How real are DNA test results?

Many services today use personal DNA to generate a wide variety of reports. But how real are reported results? And why do so many people see results that seem wrong? Recognizing that reported results are predictions helps answer these questions. Report services look at personal DNA and then predict something. All attempts to predict carry two risks: honest misprediction and pseudo prediction. We can judge how real report results are by the degree of both these risks.

Honest Misprediction

Most genetic reports use real science and are not completely made up. That scientific prediction makes some mispredictions should be no surprise. But these honest mispredictions can occur surprisingly often in genetic reports. Individual reported results need not be rarely incorrect to be scientific.

Take, for example, a car inspection service. It provides a personalized report based on your car instead of your DNA. A car inspection might report ‘at risk of brake failure’. There is a real scientific basis for this prediction based on the physical condition of the brakes. But the warning will still prove to be a misprediction for many unwise drivers who ignore the warning (the lucky ones).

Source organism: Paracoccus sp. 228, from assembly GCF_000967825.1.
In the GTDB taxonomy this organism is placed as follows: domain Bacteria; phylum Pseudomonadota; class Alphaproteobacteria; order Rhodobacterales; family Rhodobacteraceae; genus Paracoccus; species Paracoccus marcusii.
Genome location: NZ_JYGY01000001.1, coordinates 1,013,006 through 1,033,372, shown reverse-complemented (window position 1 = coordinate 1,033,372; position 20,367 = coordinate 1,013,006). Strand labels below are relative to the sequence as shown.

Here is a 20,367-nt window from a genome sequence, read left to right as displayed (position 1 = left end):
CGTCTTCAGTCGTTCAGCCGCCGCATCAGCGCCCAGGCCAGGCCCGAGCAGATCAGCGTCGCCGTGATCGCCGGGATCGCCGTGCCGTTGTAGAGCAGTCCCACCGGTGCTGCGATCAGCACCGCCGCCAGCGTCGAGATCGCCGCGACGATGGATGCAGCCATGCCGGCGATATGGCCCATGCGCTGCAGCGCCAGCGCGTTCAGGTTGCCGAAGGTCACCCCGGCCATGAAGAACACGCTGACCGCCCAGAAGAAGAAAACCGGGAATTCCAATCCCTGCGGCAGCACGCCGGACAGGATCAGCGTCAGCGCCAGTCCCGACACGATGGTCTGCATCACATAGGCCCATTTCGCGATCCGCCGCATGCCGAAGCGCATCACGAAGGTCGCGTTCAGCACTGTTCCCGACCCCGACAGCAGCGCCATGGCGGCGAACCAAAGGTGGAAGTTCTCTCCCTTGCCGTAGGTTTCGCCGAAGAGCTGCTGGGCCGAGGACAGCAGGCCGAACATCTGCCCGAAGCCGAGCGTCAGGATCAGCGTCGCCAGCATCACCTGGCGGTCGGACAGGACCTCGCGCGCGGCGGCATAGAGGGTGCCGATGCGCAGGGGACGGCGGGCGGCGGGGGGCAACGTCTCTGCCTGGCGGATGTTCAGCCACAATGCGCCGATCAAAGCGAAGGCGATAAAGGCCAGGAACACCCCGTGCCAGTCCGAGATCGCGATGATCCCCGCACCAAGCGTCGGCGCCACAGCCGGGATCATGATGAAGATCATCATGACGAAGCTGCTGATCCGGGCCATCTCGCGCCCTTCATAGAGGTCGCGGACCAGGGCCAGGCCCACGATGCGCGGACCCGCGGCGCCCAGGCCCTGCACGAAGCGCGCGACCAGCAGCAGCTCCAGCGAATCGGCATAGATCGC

Pseudo Prediction

Some reported results are too ambiguous and too amenable to wide interpretation. These predictions apply to almost all individuals no matter what their DNA. The results might be true, but are they really reporting something about your DNA if they apply to everyone’s DNA?

Imagine another car inspection service that reports your car ‘will get people moving’. The assertion "will get people moving" is easily interpreted as correct with ANY car. The inspection is a phony act of prediction. The report result is true, but it’s a pseudo prediction. Services can reduce the degree of honest misprediction by resorting to pseudo prediction. Reports will still feel accurate thanks to the Barnum effect (also known as the Forer effect). In another post to follow, you can see more examples of pseudo predictions and the Barnum effect.

Predictability Score

So, how real are reported results? That depends on the combined degree of both honest misprediction and pseudo prediction. Gene Heritage reports include a predictability score to help readers appreciate this combined degree. Three simple grades of ‘Highly Predictable’, ‘Fairly Predictable’, or ‘Barely Predictable’ summarize this score. Results at risk of being pseudo predictions only appear with a "Barely Predictable" score. A "Highly Predictable" score is only achieved with a small amount of honest misprediction. In a post to follow, see predictability scores for some familiar example traits. The next post will dive into the theory and mathematical details behind predictability scores.